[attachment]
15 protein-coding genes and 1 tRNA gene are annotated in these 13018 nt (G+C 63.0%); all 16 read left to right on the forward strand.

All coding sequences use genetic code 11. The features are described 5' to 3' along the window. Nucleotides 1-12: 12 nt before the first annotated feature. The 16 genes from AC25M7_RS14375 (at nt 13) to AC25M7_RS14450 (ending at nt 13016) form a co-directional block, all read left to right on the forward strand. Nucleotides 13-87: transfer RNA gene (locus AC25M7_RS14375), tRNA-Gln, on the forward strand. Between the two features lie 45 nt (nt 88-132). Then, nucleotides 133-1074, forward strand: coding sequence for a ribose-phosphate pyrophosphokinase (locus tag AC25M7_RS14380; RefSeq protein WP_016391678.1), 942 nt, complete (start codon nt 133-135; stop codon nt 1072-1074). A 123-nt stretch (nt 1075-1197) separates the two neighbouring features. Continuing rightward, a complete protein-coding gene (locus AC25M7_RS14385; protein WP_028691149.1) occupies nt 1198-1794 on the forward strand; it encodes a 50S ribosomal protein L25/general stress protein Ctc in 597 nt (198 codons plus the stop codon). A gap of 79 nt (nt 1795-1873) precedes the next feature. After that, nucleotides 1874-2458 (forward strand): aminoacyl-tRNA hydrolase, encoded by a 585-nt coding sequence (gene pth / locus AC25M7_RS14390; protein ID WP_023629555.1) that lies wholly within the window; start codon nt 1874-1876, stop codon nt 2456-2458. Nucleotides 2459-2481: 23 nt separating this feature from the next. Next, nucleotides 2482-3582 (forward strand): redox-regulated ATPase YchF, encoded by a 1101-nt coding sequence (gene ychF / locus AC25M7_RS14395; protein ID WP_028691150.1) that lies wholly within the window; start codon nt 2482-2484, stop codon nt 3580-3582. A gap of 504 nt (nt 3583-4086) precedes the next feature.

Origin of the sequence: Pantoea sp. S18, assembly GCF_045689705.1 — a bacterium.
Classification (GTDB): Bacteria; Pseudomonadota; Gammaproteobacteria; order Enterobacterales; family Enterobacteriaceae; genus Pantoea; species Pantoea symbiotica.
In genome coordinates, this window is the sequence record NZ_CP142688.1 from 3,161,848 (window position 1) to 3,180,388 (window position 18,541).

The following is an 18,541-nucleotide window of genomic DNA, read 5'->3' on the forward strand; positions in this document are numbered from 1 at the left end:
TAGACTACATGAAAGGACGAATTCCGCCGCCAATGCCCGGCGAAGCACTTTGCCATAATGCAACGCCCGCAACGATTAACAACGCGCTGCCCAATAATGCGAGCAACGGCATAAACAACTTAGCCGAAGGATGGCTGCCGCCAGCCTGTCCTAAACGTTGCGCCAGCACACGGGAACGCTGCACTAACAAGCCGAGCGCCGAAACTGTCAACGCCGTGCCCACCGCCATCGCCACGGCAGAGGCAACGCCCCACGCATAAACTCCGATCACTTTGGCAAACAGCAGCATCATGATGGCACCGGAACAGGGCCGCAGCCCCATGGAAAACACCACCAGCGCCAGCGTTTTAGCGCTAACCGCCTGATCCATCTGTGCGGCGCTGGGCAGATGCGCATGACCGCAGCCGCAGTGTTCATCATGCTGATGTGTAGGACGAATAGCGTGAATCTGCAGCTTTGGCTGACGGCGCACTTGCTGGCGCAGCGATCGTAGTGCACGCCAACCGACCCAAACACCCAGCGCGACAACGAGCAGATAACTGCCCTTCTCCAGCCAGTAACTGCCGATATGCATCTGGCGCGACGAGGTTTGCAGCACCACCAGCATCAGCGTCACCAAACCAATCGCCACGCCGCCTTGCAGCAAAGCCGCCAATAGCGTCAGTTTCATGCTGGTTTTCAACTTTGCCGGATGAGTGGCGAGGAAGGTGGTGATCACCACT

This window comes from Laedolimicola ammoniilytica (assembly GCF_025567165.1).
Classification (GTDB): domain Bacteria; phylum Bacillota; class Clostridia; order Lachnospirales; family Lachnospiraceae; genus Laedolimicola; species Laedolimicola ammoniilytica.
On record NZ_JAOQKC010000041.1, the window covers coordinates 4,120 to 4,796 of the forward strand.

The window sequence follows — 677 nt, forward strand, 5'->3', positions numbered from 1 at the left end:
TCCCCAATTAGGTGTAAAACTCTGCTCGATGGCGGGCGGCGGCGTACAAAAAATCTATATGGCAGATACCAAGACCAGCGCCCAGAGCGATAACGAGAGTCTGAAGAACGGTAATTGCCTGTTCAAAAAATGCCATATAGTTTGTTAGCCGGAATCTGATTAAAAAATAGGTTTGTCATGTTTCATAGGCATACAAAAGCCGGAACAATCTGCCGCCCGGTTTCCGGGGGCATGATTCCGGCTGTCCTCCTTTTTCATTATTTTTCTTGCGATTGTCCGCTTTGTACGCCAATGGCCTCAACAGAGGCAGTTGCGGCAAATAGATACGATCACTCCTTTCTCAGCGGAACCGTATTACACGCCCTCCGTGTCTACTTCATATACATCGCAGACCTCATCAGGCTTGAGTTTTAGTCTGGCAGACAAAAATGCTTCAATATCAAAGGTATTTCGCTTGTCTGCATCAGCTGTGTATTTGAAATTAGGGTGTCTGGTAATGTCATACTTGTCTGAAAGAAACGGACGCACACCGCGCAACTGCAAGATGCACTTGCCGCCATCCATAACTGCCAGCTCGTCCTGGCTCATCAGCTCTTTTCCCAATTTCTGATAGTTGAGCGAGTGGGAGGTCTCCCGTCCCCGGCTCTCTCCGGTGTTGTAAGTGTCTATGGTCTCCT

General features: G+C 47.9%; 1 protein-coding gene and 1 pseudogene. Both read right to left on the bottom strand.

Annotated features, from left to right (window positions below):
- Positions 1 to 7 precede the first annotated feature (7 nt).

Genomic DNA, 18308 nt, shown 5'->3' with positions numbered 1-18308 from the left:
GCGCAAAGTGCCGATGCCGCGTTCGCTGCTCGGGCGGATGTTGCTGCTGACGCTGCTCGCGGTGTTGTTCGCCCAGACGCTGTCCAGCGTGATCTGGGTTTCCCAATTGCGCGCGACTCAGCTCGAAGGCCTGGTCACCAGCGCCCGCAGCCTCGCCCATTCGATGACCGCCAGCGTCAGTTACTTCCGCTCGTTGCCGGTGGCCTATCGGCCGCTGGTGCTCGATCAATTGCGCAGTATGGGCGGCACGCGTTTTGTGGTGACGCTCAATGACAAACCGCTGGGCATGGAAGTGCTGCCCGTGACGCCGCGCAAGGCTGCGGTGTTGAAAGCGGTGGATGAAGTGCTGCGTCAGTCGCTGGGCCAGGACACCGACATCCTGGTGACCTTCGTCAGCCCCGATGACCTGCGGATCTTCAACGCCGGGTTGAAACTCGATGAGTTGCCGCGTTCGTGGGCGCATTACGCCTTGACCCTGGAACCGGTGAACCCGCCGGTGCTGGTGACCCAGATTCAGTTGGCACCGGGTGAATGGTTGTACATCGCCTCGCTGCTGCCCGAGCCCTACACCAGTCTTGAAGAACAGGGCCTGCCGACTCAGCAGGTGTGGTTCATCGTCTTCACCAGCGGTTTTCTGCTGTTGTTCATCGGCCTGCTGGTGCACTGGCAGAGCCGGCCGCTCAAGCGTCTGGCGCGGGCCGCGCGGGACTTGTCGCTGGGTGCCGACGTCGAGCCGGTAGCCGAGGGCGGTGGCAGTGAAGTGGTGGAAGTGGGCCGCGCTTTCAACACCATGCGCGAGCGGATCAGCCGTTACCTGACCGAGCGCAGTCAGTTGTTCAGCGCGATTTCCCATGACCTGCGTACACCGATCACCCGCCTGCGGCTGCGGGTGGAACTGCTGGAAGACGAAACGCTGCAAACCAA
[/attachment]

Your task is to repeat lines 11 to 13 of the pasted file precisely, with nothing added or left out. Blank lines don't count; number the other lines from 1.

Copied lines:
The window sequence follows — 677 nt, forward strand, 5'->3', positions numbered from 1 at the left end:
TCCCCAATTAGGTGTAAAACTCTGCTCGATGGCGGGCGGCGGCGTACAAAAAATCTATATGGCAGATACCAAGACCAGCGCCCAGAGCGATAACGAGAGTCTGAAGAACGGTAATTGCCTGTTCAAAAAATGCCATATAGTTTGTTAGCCGGAATCTGATTAAAAAATAGGTTTGTCATGTTTCATAGGCATACAAAAGCCGGAACAATCTGCCGCCCGGTTTCCGGGGGCATGATTCCGGCTGTCCTCCTTTTTCATTATTTTTCTTGCGATTGTCCGCTTTGTACGCCAATGGCCTCAACAGAGGCAGTTGCGGCAAATAGATACGATCACTCCTTTCTCAGCGGAACCGTATTACACGCCCTCCGTGTCTACTTCATATACATCGCAGACCTCATCAGGCTTGAGTTTTAGTCTGGCAGACAAAAATGCTTCAATATCAAAGGTATTTCGCTTGTCTGCATCAGCTGTGTATTTGAAATTAGGGTGTCTGGTAATGTCATACTTGTCTGAAAGAAACGGACGCACACCGCGCAACTGCAAGATGCACTTGCCGCCATCCATAACTGCCAGCTCGTCCTGGCTCATCAGCTCTTTTCCCAATTTCTGATAGTTGAGCGAGTGGGAGGTCTCCCGTCCCCGGCTCTCTCCGGTGTTGTAAGTGTCTATGGTCTCCT

General features: G+C 47.9%; 1 protein-coding gene and 1 pseudogene. Both read right to left on the bottom strand.